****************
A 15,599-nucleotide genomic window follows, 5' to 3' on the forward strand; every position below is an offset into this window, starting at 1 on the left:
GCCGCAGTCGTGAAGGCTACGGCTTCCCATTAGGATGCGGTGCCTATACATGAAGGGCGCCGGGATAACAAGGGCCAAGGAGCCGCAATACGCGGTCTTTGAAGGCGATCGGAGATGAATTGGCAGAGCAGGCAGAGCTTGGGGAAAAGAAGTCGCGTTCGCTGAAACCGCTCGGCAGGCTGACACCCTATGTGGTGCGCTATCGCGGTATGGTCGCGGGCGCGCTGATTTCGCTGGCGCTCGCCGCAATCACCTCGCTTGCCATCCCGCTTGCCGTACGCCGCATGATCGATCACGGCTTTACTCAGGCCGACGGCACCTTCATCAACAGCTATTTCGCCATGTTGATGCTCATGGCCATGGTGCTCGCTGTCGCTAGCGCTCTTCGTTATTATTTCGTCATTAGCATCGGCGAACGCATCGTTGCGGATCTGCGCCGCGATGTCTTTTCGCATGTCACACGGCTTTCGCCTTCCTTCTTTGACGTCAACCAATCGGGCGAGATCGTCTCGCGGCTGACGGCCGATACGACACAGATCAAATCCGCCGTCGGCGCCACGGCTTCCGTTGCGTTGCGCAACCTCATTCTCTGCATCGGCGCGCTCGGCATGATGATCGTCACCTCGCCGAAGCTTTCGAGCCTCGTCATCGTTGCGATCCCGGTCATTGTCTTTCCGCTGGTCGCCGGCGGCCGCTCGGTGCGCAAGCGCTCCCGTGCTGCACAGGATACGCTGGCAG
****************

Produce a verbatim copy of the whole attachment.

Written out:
A 15,599-nucleotide genomic window follows, 5' to 3' on the forward strand; every position below is an offset into this window, starting at 1 on the left:
GCCGCAGTCGTGAAGGCTACGGCTTCCCATTAGGATGCGGTGCCTATACATGAAGGGCGCCGGGATAACAAGGGCCAAGGAGCCGCAATACGCGGTCTTTGAAGGCGATCGGAGATGAATTGGCAGAGCAGGCAGAGCTTGGGGAAAAGAAGTCGCGTTCGCTGAAACCGCTCGGCAGGCTGACACCCTATGTGGTGCGCTATCGCGGTATGGTCGCGGGCGCGCTGATTTCGCTGGCGCTCGCCGCAATCACCTCGCTTGCCATCCCGCTTGCCGTACGCCGCATGATCGATCACGGCTTTACTCAGGCCGACGGCACCTTCATCAACAGCTATTTCGCCATGTTGATGCTCATGGCCATGGTGCTCGCTGTCGCTAGCGCTCTTCGTTATTATTTCGTCATTAGCATCGGCGAACGCATCGTTGCGGATCTGCGCCGCGATGTCTTTTCGCATGTCACACGGCTTTCGCCTTCCTTCTTTGACGTCAACCAATCGGGCGAGATCGTCTCGCGGCTGACGGCCGATACGACACAGATCAAATCCGCCGTCGGCGCCACGGCTTCCGTTGCGTTGCGCAACCTCATTCTCTGCATCGGCGCGCTCGGCATGATGATCGTCACCTCGCCGAAGCTTTCGAGCCTCGTCATCGTTGCGATCCCGGTCATTGTCTTTCCGCTGGTCGCCGGCGGCCGCTCGGTGCGCAAGCGCTCCCGTGCTGCACAGGATACGCTGGCAG